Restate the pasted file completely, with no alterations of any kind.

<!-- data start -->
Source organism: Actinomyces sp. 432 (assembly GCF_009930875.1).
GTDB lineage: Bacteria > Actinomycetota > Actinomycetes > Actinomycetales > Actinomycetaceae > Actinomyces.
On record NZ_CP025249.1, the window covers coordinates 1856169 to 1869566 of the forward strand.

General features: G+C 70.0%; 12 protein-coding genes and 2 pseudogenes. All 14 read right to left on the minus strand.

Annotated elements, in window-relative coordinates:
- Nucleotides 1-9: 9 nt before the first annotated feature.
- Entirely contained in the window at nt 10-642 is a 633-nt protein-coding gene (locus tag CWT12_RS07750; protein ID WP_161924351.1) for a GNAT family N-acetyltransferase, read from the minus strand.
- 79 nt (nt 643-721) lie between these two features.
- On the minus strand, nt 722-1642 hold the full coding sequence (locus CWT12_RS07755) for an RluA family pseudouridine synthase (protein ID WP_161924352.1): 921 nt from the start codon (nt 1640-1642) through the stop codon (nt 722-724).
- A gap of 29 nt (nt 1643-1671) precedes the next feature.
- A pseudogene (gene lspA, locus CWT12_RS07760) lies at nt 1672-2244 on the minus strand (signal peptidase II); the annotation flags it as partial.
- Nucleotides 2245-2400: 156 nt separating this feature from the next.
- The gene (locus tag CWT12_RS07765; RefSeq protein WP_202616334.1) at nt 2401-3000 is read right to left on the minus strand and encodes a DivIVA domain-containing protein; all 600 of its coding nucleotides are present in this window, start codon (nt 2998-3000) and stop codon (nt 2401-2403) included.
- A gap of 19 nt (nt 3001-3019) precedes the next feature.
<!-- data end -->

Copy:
Source organism: Actinomyces sp. 432 (assembly GCF_009930875.1).
GTDB lineage: Bacteria > Actinomycetota > Actinomycetes > Actinomycetales > Actinomycetaceae > Actinomyces.
On record NZ_CP025249.1, the window covers coordinates 1856169 to 1869566 of the forward strand.

General features: G+C 70.0%; 12 protein-coding genes and 2 pseudogenes. All 14 read right to left on the minus strand.

Annotated elements, in window-relative coordinates:
- Nucleotides 1-9: 9 nt before the first annotated feature.
- Entirely contained in the window at nt 10-642 is a 633-nt protein-coding gene (locus tag CWT12_RS07750; protein ID WP_161924351.1) for a GNAT family N-acetyltransferase, read from the minus strand.
- 79 nt (nt 643-721) lie between these two features.
- On the minus strand, nt 722-1642 hold the full coding sequence (locus CWT12_RS07755) for an RluA family pseudouridine synthase (protein ID WP_161924352.1): 921 nt from the start codon (nt 1640-1642) through the stop codon (nt 722-724).
- A gap of 29 nt (nt 1643-1671) precedes the next feature.
- A pseudogene (gene lspA, locus CWT12_RS07760) lies at nt 1672-2244 on the minus strand (signal peptidase II); the annotation flags it as partial.
- Nucleotides 2245-2400: 156 nt separating this feature from the next.
- The gene (locus tag CWT12_RS07765; RefSeq protein WP_202616334.1) at nt 2401-3000 is read right to left on the minus strand and encodes a DivIVA domain-containing protein; all 600 of its coding nucleotides are present in this window, start codon (nt 2998-3000) and stop codon (nt 2401-2403) included.
- A gap of 19 nt (nt 3001-3019) precedes the next feature.